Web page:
Puttering Around the Garden

The currants are really going gangbusters this year.  There are already a few green currants alongside a mass of blossoms.  Last year we got something like six currants.  Its looking much more productive this year.  This will be its third year, I think.
The blueberries are in their second year.  One of them is not doing so hot.  The other has set small delicate white-and-pink blossoms.  Only a few, but they're the first and we're pleased.  The blueberry bush is also adorned with lovely leaves.  They're rimmed in a dusty-rose color.  Their green leaves blush with it.  Its quite an attractive plant, really.
The tulips have come and gone now.  The last one along the drive fell to petals at the end of last week.  They're so pretty and fleeting and a welcome sign of spring for me.  Now that they're gone it seems to indicate Summer will soon be in full swing.
We planted some rainbow chard around the tulips when they were still forming their flower buds.  Now, by the time the tulip blossoms are gone, the pretty pink and red and green chard has grown up around them, filling out the bed with color again--though of a different sort for sure.  I think rainbow chard is quite attractive--an excellent choice for a front yard garden, I think.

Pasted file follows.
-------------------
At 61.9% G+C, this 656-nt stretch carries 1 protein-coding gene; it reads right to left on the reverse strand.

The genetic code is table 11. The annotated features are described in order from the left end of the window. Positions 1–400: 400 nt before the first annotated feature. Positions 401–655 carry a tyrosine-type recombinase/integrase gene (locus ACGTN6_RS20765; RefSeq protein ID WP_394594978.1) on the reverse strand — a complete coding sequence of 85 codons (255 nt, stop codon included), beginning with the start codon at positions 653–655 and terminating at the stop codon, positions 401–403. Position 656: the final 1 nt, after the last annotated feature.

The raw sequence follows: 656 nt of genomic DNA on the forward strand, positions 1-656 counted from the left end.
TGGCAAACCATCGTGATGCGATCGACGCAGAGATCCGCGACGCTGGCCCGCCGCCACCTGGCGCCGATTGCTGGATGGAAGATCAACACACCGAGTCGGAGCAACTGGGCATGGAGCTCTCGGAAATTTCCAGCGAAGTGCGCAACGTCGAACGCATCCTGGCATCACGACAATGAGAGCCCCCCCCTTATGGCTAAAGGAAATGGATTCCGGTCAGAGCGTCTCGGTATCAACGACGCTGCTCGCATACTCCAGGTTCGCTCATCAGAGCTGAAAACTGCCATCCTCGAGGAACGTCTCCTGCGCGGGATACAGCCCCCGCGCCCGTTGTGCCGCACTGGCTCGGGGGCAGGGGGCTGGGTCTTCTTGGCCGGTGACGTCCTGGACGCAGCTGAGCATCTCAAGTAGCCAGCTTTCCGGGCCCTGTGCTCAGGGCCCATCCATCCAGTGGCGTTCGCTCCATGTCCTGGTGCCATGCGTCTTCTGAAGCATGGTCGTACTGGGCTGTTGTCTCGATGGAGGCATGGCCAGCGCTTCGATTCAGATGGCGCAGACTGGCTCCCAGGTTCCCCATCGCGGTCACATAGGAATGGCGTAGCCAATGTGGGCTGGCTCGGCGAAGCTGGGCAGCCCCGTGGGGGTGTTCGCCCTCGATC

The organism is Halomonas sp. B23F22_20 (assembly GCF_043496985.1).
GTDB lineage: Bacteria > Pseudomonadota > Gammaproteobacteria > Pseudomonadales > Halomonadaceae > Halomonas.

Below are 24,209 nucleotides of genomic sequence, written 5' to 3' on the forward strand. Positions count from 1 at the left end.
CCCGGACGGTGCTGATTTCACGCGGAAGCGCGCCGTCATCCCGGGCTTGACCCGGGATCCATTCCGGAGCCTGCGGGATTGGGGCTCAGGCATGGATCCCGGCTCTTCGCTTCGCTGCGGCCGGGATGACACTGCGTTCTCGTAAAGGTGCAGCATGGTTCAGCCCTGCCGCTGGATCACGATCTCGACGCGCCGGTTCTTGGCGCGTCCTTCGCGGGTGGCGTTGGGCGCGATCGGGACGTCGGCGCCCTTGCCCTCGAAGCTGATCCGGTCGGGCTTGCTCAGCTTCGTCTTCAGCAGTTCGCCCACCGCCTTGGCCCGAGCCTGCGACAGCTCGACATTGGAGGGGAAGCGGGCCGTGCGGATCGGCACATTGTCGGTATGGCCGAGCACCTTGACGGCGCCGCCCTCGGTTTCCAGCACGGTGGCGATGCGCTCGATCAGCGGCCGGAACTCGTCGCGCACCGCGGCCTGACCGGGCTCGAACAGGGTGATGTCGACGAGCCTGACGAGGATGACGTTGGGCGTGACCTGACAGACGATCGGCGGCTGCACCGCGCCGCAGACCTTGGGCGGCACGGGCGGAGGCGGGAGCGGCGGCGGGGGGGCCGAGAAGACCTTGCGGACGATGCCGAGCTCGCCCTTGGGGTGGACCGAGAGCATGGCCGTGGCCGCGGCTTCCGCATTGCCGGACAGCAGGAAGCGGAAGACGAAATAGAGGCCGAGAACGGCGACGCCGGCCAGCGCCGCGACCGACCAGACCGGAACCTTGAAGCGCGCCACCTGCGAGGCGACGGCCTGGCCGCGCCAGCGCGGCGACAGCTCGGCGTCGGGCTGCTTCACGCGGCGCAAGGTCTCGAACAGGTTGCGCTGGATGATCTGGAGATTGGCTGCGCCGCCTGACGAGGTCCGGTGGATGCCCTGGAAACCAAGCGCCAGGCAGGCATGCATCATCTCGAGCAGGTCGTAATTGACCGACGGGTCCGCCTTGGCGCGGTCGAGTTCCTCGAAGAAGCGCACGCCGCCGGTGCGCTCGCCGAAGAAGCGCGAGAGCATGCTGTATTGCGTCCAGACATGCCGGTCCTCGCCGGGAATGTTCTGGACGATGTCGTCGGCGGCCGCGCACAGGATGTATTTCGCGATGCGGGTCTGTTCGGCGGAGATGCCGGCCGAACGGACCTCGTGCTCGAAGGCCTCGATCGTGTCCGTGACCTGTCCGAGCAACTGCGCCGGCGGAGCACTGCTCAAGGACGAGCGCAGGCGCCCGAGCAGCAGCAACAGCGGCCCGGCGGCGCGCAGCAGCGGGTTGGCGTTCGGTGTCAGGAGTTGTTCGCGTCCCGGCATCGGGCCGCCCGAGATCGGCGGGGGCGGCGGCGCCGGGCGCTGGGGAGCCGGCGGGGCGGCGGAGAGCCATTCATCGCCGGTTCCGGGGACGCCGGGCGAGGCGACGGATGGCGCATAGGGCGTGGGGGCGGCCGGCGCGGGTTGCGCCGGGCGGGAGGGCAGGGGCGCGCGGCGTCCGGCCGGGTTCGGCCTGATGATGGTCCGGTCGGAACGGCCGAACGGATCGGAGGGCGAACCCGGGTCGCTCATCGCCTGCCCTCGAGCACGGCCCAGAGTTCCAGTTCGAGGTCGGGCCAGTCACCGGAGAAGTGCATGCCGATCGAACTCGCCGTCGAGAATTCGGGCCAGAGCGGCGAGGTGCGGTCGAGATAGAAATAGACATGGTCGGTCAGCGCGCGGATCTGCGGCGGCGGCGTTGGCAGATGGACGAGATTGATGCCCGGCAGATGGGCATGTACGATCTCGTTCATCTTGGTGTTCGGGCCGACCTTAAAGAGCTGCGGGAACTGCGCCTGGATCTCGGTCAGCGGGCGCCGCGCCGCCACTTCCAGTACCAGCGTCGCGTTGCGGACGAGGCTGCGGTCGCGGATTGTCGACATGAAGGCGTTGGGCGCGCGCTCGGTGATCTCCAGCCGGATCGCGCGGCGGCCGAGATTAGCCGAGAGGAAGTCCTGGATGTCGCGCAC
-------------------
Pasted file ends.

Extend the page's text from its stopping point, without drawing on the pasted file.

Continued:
The bleeding heart is still blooming.  The wild rose bush out front set off its first blossom two days ago.  The peonies are just about there, almost bursting with potential flower.
The raspberries have come back well.  This will be their third year, too.  Last year the yield was such that we mostly eat them right off the plant--they almost never made it into the house.  This year I'd love for a small batch of raspberry jam to be possible.  Its my favorite and makes me think of my Grandma Nina and her homemade rolls slathered with jam from the root cellar.  Store-bought is no comparison.  I am crossing my fingers....  I can wait.